The Bank of England’s latest inflation report is out, and you can sum it up in two words: Dovish and deflation. They’re saying UK inflation is more likely than not to turn negative in a few months time, and that no interest hike is on the horizon.
Since inflation is now below 1%, Governor Mark Carney also had to write a letter to Chancellor George Osborne explaining why that’s the case.
Here’s a breakdown of their main forecasts:
- 2015 growth forecast at 2.9%, no change from the last conference
- 2016 growth forecast at 2.9%, up from 2.6%
- Inflation is forecast at 0% in Q2 and Q3 this year, with a likely month or two of deflation during the summer
- Inflation won’t return to 2% until the end of 2017
- Oil prices will sit at around $US58 this year, $US65 next year and $US69 the year after
- Falling unemployment will slow down. The bank expects 5.4% unemployment this year, 5.2% next year and 5% in 2018
Carney’s letter says that the Bank is putting two thirds of the drop in inflation can be put down to energy, food and goods prices. They’re pretty relaxed about that, but unlike the US Federal Reserve (which currently looks set to hike rates during the summer), it doesn’t sound like they’re planning to raise interest rates any time soon.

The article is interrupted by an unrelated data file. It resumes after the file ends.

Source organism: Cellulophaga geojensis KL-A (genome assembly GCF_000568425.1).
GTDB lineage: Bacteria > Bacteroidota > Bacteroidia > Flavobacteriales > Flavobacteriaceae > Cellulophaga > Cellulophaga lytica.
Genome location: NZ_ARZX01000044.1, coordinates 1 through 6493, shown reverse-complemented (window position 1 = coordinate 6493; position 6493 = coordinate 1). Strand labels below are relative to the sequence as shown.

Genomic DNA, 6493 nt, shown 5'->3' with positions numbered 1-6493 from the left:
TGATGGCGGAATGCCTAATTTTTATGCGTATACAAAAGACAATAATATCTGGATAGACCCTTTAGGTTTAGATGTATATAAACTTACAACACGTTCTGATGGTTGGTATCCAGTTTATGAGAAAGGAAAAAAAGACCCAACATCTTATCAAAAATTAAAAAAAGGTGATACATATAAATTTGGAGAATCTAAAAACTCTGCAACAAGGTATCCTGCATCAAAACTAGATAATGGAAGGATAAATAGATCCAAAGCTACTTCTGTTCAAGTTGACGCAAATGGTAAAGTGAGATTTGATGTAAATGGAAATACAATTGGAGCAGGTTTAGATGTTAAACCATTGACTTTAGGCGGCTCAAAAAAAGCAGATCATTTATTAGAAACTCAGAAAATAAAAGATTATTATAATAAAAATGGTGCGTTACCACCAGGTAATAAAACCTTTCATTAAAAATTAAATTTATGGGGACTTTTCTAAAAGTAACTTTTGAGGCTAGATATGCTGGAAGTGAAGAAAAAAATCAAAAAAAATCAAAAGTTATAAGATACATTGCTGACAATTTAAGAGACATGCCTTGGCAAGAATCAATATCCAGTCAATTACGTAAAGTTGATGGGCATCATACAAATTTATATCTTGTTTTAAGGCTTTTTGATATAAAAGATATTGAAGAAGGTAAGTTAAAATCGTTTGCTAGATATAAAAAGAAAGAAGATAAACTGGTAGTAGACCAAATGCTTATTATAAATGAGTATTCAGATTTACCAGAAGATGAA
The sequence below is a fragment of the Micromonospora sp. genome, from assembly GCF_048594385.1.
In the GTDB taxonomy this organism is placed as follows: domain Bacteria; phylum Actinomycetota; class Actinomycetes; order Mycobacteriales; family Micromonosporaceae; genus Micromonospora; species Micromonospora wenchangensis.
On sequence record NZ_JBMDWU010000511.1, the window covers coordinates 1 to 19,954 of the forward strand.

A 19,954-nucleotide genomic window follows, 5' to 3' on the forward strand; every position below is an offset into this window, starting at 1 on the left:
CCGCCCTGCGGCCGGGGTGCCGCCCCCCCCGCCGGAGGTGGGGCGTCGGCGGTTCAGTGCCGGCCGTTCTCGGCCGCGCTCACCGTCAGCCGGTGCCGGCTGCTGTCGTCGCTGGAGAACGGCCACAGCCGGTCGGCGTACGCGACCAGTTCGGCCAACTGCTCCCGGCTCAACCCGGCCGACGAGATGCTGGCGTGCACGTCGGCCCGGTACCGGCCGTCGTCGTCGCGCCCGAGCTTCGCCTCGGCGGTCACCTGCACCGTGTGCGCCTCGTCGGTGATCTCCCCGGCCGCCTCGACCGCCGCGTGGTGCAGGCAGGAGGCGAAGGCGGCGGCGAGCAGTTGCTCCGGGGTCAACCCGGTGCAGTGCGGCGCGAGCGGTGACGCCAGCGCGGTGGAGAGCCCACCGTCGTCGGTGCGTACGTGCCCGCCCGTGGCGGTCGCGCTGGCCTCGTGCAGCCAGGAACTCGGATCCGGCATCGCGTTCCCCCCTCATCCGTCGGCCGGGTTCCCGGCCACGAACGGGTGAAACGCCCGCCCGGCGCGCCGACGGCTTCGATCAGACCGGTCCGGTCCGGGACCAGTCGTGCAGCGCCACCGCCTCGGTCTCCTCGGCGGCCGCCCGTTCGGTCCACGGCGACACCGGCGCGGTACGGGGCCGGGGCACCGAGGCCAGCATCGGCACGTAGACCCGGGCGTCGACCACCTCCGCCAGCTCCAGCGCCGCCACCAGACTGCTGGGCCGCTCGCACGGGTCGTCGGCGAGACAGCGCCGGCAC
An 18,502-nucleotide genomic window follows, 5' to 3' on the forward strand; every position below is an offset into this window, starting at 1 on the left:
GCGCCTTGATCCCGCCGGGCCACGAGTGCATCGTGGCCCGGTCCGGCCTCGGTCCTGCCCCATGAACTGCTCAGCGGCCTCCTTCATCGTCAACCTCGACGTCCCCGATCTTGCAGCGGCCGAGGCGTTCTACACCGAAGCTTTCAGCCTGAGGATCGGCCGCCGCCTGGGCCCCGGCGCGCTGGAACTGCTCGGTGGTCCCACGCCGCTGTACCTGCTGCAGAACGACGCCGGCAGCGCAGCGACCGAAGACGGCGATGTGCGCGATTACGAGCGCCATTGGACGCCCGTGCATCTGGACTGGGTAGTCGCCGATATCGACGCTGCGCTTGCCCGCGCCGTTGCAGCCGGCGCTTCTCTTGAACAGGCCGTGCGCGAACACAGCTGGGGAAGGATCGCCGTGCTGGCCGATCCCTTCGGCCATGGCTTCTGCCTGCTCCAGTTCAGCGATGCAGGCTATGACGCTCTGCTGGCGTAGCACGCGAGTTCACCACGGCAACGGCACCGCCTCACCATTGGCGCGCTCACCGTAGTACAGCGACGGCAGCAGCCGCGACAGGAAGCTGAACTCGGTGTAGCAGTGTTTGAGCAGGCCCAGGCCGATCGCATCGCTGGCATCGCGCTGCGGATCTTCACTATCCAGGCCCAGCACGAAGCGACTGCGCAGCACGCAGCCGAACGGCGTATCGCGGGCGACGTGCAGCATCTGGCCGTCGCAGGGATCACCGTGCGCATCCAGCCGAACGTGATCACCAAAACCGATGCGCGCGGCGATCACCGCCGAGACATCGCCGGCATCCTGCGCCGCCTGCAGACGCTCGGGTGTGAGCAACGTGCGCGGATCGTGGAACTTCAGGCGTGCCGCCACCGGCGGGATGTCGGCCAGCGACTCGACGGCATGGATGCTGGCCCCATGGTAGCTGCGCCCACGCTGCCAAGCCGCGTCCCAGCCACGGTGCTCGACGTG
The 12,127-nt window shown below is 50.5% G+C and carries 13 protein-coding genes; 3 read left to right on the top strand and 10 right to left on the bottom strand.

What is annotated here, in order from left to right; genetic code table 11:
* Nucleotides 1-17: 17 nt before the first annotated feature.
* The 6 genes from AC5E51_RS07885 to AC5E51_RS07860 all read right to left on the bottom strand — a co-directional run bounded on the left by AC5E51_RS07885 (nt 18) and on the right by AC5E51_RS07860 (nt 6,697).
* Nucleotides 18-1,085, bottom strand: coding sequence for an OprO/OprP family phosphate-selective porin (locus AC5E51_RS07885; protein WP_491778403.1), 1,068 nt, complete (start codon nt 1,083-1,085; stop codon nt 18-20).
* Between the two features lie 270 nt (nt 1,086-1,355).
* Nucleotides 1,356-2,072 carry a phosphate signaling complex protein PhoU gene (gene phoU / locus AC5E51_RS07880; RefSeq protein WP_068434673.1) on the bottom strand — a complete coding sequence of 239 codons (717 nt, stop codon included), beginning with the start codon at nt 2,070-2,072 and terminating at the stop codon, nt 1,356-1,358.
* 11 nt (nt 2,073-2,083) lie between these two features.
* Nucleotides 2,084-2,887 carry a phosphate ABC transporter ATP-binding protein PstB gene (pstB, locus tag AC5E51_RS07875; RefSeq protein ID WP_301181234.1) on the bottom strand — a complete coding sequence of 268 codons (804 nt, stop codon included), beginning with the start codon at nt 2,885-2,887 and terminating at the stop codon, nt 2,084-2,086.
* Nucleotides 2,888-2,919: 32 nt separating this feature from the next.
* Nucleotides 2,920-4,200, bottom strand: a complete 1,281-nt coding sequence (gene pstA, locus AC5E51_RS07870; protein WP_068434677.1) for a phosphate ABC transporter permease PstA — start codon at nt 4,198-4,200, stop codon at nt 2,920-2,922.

A BoE press officer says inflation will “more likely than not” slump below zero in the summer. But they’re expecting that to be brief.
Here are two important sections from Carney’s letter:
“Inflation is below the target while unemployment is above its long-run sustainable rate. There is therefore no immediate trade-off between returning inflation to the target and supporting economic activity. In fact, to return inflation to target it is necessary to eliminate the remaining degree of economic slack. It is therefore appropriate to return inflation to the target as quickly as possible after the effects of energy and food price movements have abated…”
“The MPC (Monetary Policy Committee) judges it likely that, within two years, conditional on interest rates following the path currently implied by market yields, slack in the economy will be absorbed and inflation will return to the 2% target”
The market is pricing a very slow increase in rates starting in the first half of 2016. Just six months ago, serious economists were suggesting that the bank would already have hiked rates by now. Most of the rest were suggesting a hike in the first half of this year. There is pretty much zero hint at an early rate hike any more.
Dovish, dovish, dovish.